Discovering Your Brand Voice in the Manic Music Industry

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There’s a lot of noise in the music industry, especially when every artist is yelling over the other to try and get noticed, get a deal, get a big break. But that’s a lot of work and strain, especially for those singers whose livelihoods depend on conserving that beautiful voice and resting it as much as possible, right?

That’s where we come in. Here’s how to cut through the chaos of the music industry and create a strong and consistent brand voice.

Make your stage match your songs.

It’s not just about what you say. Remember actions are louder and backdrops can say a lot about you. You want to make sure everything in your brand is consistent, all the way down to the avatar you use to the colors you select. Use the same profile picture on all websites, social networking pages, and email – anything promotional (especially in the beginning). All of these assets should be the same across marketing channels so that audience members immediately recognize your brand and understand your brand voice through its unique symbolism.

Stay in tune with with competitors.

Contrary to common belief, you should do more than just study your competitors – you should support them. (Gasp!) Since they are talented (they wouldn’t be your competitor if you didn’t think they were good, right?) and have a similar following and possibly a larger one, it would be a major compliment to be included in their company when your ideal audience thinks about your genre. And by supporting other artists, their gratitude will bring them to support you in turn, opening up cross-promotional opportunities and additional networking to expedite your brand awareness.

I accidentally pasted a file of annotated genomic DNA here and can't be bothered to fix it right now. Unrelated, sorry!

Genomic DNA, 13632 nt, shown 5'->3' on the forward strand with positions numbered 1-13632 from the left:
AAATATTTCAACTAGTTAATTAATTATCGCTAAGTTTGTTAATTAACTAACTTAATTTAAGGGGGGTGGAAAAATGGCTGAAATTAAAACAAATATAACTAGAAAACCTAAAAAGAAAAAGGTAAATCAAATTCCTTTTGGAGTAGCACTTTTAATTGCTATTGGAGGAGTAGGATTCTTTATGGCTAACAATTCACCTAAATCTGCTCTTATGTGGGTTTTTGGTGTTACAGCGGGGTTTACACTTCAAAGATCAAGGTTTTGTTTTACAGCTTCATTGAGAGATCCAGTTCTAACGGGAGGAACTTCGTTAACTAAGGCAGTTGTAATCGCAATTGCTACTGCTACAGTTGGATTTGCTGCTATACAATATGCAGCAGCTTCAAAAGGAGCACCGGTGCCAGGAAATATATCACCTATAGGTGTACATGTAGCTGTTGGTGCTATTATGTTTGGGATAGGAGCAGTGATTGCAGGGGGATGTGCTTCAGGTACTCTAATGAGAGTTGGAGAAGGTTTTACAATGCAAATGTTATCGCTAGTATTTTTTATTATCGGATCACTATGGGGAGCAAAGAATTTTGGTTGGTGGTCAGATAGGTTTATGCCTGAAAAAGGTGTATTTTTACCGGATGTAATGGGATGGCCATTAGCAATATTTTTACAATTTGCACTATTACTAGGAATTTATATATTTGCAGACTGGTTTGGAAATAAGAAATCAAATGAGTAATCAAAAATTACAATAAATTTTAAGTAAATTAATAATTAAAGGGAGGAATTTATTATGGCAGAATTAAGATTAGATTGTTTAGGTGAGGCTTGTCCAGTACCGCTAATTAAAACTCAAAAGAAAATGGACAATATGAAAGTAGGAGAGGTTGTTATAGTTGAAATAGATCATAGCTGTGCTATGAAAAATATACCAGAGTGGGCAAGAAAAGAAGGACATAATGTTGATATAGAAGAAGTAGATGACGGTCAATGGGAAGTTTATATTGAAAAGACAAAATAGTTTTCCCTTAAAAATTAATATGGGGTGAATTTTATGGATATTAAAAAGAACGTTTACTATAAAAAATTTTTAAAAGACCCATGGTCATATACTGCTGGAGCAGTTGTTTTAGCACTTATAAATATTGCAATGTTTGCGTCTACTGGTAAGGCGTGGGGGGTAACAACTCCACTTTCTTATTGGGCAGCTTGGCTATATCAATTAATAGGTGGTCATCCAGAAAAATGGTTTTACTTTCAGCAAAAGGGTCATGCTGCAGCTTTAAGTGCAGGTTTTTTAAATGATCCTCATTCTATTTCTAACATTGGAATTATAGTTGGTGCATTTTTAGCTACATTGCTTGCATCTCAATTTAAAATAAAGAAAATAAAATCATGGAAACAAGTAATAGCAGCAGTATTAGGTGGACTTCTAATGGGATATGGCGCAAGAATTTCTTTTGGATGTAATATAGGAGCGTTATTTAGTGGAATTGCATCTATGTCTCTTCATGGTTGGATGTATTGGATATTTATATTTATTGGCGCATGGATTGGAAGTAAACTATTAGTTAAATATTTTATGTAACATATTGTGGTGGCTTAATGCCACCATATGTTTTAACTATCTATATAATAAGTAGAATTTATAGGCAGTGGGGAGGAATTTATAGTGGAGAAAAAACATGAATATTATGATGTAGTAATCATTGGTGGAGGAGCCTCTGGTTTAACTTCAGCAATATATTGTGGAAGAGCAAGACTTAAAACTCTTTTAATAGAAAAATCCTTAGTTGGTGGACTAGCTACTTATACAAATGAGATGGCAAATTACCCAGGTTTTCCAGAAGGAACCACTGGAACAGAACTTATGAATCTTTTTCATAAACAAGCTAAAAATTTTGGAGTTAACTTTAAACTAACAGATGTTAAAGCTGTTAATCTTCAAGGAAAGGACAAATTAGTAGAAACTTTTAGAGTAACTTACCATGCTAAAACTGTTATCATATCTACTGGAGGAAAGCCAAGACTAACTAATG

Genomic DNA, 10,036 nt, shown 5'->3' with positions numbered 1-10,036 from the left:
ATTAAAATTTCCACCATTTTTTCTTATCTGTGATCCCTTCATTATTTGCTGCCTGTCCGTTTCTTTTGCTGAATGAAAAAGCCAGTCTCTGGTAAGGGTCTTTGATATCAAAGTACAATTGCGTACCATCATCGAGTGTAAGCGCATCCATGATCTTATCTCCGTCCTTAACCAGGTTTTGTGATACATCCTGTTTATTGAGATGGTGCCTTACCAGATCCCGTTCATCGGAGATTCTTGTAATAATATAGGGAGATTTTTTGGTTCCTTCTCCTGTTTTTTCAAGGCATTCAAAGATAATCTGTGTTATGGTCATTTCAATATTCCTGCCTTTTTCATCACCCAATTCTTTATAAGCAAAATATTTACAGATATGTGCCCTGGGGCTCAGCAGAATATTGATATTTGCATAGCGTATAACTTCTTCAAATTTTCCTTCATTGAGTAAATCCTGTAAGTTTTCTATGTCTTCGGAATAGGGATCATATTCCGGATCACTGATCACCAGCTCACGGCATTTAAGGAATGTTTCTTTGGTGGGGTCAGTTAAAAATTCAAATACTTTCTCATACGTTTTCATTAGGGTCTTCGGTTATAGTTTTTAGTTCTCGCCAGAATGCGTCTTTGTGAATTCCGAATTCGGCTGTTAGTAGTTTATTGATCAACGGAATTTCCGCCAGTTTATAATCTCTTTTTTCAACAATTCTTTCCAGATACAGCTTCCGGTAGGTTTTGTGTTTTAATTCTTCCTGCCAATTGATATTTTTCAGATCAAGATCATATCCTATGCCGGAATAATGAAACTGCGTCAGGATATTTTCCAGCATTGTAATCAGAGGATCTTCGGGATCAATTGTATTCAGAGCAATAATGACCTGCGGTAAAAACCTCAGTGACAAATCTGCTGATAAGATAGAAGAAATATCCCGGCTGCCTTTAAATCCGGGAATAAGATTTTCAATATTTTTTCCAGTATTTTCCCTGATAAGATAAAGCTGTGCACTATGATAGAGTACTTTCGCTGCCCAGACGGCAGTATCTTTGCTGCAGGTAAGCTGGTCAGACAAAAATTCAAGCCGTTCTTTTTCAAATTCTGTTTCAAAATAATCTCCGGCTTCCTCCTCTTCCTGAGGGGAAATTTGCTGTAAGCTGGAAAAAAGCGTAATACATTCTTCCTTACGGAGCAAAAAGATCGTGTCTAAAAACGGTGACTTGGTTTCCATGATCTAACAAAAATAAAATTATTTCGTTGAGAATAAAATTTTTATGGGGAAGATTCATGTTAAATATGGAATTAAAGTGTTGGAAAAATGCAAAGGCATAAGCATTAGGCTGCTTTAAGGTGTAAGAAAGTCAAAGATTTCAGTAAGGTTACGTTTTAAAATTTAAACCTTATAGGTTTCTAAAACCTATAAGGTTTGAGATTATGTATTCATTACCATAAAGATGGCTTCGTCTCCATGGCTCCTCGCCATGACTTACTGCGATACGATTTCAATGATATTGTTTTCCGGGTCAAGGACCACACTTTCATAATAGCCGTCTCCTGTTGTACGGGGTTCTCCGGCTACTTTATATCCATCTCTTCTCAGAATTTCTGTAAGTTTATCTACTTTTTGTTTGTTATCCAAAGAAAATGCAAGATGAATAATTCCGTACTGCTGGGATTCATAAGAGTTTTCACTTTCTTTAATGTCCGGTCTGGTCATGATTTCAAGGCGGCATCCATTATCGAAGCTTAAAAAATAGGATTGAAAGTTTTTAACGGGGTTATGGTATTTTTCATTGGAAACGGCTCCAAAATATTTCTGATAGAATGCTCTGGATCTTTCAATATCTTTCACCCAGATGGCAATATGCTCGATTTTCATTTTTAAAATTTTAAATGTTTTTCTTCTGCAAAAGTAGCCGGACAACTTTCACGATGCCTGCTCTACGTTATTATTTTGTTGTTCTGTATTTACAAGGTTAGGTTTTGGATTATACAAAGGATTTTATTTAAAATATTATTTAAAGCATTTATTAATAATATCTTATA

Think twice before hitting the road to another social network.

As a musical artist, your time is precious, and marketing is only one aspect of your daily concerns (though it’s one of the most important ones). So, how do you ensure that you spend time in the right ways? Apply your social media efforts to spaces that make sense for your brand. For example, if your audience is mostly older males, you need not spend much time on Pinterest (or create a profile at all). If you’re looking to reach teens, Instagram is the perfect place for you. Couple that with tweets and of course your own YouTube channel and you’re much more likely to reach your target audience. Since social media management can be taxing, don’t jump on the bandwagon to join new social media networks just because they’re exciting and shiny. Only spend time on networks that pay off.

To get back to the basics: Avoid Mariah-vs.-Nicki-Minaj type of situations, but be sure to follow their branding techniques.

Which artist’s brand voice resonates most with you?

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